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Abstract:We introduce torchNTK, a python library to calculate the empirical neural tangent kernel (NTK) of neural network models in the PyTorch framework. We provide an efficient method to calculate the NTK of multilayer perceptrons. We compare the explicit differentiation implementation against autodifferentiation implementations, which have the benefit of extending the utility of the library to any architecture supported by PyTorch, such as convolutional networks. A feature of the library is that we expose the user to layerwise NTK components, and show that in some regimes a layerwise calculation is more memory efficient. We conduct preliminary experiments to demonstrate use cases for the software and probe the NTK.

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Abstract:We study the low-rank phase retrieval problem, where the objective is to recover a sequence of signals (typically images) given the magnitude of linear measurements of those signals. Existing solutions involve recovering a matrix constructed by vectorizing and stacking each image. These algorithms model this matrix to be low-rank and leverage the low-rank property to decrease the sample complexity required for accurate recovery. However, when the number of available measurements is more limited, these low-rank matrix models can often fail. We propose an algorithm called Tucker-Structured Phase Retrieval (TSPR) that models the sequence of images as a tensor rather than a matrix that we factorize using the Tucker decomposition. This factorization reduces the number of parameters that need to be estimated, allowing for a more accurate reconstruction in the under-sampled regime. Interestingly, we observe that this structure also has improved performance in the over-determined setting when the Tucker ranks are chosen appropriately. We demonstrate the effectiveness of our approach on real video datasets under several different measurement models.

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Abstract:Motivated by privacy issues caused by inference attacks on user activities in the packet sizes and timing information of Internet of Things (IoT) network traffic, we establish a rigorous event-level differential privacy (DP) model on infinite packet streams. We propose a memoryless traffic shaping mechanism satisfying a first-come-first-served queuing discipline that outputs traffic dependent on the input using a DP mechanism. We show that in special cases the proposed mechanism recovers existing shapers which standardize the output independently from the input. To find the optimal shapers for given levels of privacy and transmission efficiency, we formulate the constrained problem of minimizing the expected delay per packet and propose using the expected queue size across time as a proxy. We further show that the constrained minimization is a convex program. We demonstrate the effect of shapers on both synthetic data and packet traces from actual IoT devices. The experimental results reveal inherent privacy-overhead tradeoffs: more shaping overhead provides better privacy protection. Under the same privacy level, there naturally exists a tradeoff between dummy traffic and delay. When dealing with heavier or less bursty input traffic, all shapers become more overhead-efficient. We also show that increased traffic from a larger number of IoT devices makes guaranteeing event-level privacy easier. The DP shaper offers tunable privacy that is invariant with the change in the input traffic distribution and has an advantage in handling burstiness over traffic-independent shapers. This approach well accommodates heterogeneous network conditions and enables users to adapt to their privacy/overhead demands.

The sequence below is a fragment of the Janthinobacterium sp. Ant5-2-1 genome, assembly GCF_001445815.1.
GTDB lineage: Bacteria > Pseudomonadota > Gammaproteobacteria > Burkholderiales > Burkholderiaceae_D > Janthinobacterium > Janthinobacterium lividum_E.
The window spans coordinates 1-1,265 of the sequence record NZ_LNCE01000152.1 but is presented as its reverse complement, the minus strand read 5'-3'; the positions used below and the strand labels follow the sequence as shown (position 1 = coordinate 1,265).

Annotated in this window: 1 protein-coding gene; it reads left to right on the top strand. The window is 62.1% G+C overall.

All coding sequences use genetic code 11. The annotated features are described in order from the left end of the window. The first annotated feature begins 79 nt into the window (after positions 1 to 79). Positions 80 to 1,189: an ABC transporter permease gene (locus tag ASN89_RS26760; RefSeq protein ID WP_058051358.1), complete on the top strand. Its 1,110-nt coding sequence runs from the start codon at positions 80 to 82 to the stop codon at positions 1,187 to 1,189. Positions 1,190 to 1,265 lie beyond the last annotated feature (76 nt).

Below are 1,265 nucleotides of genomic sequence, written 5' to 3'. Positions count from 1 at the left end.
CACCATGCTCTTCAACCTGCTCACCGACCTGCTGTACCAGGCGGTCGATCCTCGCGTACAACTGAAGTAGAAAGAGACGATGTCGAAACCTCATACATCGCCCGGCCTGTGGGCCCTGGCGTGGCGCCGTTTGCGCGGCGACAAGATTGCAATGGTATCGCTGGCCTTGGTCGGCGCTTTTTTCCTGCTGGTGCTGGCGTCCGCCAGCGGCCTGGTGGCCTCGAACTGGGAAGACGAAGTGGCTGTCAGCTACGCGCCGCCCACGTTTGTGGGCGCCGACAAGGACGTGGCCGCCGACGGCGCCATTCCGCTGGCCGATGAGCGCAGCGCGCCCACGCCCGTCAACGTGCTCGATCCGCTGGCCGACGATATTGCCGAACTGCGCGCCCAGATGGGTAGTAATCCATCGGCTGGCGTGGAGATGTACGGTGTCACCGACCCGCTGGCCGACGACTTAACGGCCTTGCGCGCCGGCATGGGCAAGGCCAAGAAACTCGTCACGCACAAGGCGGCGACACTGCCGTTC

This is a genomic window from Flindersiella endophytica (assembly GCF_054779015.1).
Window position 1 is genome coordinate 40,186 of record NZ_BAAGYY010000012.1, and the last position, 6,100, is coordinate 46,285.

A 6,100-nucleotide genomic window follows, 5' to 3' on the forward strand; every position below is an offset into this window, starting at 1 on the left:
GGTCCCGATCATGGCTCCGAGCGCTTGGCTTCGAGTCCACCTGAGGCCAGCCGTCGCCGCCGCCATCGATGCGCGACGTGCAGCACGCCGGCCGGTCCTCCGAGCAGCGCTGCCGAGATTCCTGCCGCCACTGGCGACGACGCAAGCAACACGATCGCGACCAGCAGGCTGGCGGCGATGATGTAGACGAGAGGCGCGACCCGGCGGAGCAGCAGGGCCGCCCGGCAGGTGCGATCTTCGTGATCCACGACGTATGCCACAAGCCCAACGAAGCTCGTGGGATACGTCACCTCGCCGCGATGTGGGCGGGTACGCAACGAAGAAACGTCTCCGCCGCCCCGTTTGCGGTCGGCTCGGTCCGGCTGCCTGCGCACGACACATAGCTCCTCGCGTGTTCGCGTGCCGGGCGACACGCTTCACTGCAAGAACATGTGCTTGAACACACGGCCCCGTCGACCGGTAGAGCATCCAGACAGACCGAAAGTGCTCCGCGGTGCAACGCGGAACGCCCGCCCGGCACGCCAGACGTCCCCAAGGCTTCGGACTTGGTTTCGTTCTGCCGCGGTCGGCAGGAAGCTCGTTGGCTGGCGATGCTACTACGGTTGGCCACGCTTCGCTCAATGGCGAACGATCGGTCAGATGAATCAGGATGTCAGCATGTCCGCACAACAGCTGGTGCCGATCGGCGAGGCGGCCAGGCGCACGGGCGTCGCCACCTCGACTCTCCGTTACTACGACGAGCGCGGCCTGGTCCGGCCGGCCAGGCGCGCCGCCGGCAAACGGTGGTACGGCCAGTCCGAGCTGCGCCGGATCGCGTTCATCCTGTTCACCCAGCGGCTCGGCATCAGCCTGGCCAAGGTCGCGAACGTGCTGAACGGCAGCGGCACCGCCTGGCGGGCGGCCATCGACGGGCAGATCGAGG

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Abstract:This paper considers the problem of matrix-variate logistic regression. The fundamental error threshold on estimating coefficient matrices in the logistic regression problem is found by deriving a lower bound on the minimax risk. The focus of this paper is on derivation of a minimax risk lower bound for low-rank coefficient matrices. The bound depends explicitly on the dimensions and distribution of the covariates, the rank and energy of the coefficient matrix, and the number of samples. The resulting bound is proportional to the intrinsic degrees of freedom in the problem, which suggests the sample complexity of the low-rank matrix logistic regression problem can be lower than that for vectorized logistic regression. \color{red}\color{black} The proof techniques utilized in this work also set the stage for development of minimax lower bounds for tensor-variate logistic regression problems.